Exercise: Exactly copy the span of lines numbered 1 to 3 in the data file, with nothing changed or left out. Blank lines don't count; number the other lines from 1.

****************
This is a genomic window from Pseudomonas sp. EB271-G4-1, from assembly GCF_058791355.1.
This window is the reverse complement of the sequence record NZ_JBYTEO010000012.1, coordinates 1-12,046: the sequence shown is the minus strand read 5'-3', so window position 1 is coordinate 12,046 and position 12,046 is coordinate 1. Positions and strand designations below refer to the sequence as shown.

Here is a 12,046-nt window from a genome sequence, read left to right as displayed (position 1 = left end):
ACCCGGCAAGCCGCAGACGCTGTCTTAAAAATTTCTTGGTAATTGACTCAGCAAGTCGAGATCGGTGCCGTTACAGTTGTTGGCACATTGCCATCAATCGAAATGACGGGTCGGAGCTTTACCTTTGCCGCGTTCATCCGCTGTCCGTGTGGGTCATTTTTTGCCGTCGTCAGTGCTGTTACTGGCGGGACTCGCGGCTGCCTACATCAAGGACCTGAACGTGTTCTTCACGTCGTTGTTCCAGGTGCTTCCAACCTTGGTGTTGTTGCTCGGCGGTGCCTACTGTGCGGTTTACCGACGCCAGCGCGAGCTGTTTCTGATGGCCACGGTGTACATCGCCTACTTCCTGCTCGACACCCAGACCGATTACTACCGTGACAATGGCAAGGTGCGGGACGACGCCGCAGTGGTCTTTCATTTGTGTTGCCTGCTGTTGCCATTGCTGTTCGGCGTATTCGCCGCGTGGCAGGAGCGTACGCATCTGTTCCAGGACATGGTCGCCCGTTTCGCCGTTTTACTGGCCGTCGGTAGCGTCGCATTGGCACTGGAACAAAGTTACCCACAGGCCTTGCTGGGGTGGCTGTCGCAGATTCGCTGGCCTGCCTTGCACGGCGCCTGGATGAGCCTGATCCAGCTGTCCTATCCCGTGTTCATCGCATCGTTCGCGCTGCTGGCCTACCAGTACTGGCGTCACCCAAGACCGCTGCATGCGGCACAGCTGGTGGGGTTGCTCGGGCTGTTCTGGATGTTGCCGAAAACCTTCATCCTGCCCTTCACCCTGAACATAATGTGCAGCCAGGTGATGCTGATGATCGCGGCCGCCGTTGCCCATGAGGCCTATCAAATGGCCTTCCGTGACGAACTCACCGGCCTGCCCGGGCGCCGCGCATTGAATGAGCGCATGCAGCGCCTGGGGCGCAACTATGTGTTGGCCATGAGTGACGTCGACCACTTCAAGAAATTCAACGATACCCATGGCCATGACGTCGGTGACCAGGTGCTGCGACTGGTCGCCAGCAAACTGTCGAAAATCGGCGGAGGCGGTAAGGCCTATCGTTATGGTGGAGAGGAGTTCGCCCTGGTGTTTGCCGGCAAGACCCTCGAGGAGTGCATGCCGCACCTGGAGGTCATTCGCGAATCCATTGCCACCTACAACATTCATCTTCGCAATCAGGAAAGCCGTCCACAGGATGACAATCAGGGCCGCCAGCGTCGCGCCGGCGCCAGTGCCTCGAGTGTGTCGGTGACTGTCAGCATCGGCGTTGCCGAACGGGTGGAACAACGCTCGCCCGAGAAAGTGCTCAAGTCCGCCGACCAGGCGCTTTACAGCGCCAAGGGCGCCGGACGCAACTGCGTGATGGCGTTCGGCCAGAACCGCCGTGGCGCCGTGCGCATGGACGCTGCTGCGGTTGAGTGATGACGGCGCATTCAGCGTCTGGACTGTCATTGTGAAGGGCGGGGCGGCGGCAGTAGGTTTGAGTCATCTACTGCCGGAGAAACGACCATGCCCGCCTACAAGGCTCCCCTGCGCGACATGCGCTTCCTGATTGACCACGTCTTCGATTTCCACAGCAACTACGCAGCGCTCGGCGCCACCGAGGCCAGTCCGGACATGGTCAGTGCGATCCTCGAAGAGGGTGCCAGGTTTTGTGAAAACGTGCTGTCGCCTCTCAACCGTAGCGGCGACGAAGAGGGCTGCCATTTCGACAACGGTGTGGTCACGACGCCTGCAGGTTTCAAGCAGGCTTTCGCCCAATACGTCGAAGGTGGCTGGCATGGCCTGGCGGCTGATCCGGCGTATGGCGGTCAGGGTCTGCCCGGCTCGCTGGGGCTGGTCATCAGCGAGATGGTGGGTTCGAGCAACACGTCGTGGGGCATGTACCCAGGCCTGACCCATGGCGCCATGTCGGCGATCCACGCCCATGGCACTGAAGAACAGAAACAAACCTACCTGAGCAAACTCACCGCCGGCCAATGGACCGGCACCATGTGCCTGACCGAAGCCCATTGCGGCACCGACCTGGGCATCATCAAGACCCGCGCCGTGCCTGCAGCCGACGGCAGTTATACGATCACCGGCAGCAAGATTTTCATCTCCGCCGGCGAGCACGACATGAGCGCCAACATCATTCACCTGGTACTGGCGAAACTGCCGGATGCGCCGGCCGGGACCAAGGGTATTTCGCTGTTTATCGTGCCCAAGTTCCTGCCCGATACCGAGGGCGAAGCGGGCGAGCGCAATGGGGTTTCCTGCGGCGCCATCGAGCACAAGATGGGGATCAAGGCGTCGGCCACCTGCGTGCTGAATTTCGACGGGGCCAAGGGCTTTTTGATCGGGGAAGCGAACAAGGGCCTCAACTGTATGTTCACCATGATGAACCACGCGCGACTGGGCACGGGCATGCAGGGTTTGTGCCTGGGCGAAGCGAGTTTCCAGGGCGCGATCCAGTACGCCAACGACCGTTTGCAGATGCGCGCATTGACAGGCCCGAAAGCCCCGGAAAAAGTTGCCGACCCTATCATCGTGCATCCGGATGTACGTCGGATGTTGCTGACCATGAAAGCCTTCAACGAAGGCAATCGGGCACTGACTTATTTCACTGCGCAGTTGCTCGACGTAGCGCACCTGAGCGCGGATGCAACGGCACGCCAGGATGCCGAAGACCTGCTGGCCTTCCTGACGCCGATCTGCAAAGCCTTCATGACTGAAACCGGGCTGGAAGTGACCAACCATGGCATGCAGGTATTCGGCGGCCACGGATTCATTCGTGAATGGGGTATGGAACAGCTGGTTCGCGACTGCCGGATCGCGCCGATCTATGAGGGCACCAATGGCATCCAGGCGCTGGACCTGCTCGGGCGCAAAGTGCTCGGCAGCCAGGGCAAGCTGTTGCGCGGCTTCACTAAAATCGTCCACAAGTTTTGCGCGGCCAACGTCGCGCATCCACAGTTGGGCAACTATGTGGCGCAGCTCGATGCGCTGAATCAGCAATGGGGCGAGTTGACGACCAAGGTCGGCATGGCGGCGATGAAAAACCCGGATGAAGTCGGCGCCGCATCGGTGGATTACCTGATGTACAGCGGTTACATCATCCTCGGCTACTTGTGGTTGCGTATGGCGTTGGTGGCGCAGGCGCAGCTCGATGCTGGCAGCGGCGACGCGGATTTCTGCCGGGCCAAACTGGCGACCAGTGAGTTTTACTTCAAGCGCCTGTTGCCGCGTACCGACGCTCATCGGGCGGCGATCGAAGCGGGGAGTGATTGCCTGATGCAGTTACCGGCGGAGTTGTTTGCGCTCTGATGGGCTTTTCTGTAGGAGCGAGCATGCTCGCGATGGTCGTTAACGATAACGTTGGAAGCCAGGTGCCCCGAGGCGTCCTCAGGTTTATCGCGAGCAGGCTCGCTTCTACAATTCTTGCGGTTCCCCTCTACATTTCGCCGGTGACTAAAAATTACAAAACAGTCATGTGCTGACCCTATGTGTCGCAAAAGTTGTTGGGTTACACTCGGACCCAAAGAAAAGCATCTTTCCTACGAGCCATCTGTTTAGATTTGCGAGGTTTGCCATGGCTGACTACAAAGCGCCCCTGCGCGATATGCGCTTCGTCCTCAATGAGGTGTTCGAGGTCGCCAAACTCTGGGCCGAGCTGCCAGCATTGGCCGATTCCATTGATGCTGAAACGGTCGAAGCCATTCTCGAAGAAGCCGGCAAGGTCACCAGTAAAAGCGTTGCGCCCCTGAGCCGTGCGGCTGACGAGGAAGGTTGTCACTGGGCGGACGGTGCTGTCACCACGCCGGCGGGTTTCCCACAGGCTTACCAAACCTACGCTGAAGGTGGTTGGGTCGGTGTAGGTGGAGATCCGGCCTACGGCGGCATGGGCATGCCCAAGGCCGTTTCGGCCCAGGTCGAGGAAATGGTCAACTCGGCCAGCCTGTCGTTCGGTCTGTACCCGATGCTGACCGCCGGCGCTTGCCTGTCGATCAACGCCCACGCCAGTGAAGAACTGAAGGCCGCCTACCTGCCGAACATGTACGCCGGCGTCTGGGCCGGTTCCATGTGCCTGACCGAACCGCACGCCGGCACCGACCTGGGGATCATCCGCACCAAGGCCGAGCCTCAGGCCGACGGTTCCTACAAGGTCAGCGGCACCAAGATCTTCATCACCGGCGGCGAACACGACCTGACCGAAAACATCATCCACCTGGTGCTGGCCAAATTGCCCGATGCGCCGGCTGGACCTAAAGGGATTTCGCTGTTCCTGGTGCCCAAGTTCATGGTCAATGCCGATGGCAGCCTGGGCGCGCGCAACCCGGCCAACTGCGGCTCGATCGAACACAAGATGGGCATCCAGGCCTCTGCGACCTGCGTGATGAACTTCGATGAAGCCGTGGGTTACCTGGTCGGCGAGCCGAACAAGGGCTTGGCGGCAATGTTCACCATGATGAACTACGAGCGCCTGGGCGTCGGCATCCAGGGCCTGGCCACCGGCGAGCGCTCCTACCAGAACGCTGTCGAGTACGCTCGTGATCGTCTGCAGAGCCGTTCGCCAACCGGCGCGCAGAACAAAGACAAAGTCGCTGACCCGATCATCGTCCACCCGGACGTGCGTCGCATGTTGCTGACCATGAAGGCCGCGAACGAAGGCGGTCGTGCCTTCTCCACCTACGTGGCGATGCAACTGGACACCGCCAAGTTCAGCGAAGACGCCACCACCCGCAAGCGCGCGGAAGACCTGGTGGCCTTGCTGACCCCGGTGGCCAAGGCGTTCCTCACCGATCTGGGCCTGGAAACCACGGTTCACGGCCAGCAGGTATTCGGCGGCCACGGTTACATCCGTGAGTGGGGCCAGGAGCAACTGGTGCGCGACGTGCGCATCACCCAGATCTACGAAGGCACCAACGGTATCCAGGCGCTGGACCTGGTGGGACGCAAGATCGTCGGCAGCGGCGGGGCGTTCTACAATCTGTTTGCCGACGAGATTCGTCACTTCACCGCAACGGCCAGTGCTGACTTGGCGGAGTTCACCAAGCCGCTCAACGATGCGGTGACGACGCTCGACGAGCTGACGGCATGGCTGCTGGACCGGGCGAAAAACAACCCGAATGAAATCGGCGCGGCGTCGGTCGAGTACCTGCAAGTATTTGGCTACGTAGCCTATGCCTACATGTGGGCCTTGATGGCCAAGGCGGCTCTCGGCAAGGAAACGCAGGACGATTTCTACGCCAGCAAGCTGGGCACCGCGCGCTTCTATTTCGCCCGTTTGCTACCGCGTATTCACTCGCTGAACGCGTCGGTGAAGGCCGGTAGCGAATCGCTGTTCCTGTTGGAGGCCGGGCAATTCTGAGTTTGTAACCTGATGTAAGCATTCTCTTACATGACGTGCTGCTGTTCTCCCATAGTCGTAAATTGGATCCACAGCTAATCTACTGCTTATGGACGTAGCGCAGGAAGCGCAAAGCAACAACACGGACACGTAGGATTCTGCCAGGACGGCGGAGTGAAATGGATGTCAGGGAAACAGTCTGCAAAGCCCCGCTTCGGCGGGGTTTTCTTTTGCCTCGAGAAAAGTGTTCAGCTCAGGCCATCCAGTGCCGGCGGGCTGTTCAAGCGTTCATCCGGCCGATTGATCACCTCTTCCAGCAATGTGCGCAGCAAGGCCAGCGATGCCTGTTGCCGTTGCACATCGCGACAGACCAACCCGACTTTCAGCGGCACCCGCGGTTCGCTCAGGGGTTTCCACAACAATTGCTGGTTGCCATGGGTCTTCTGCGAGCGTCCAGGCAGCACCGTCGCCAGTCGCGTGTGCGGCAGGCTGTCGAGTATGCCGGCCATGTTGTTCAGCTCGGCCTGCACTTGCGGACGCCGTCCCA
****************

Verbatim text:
This is a genomic window from Pseudomonas sp. EB271-G4-1, from assembly GCF_058791355.1.
This window is the reverse complement of the sequence record NZ_JBYTEO010000012.1, coordinates 1-12,046: the sequence shown is the minus strand read 5'-3', so window position 1 is coordinate 12,046 and position 12,046 is coordinate 1. Positions and strand designations below refer to the sequence as shown.

Here is a 12,046-nt window from a genome sequence, read left to right as displayed (position 1 = left end):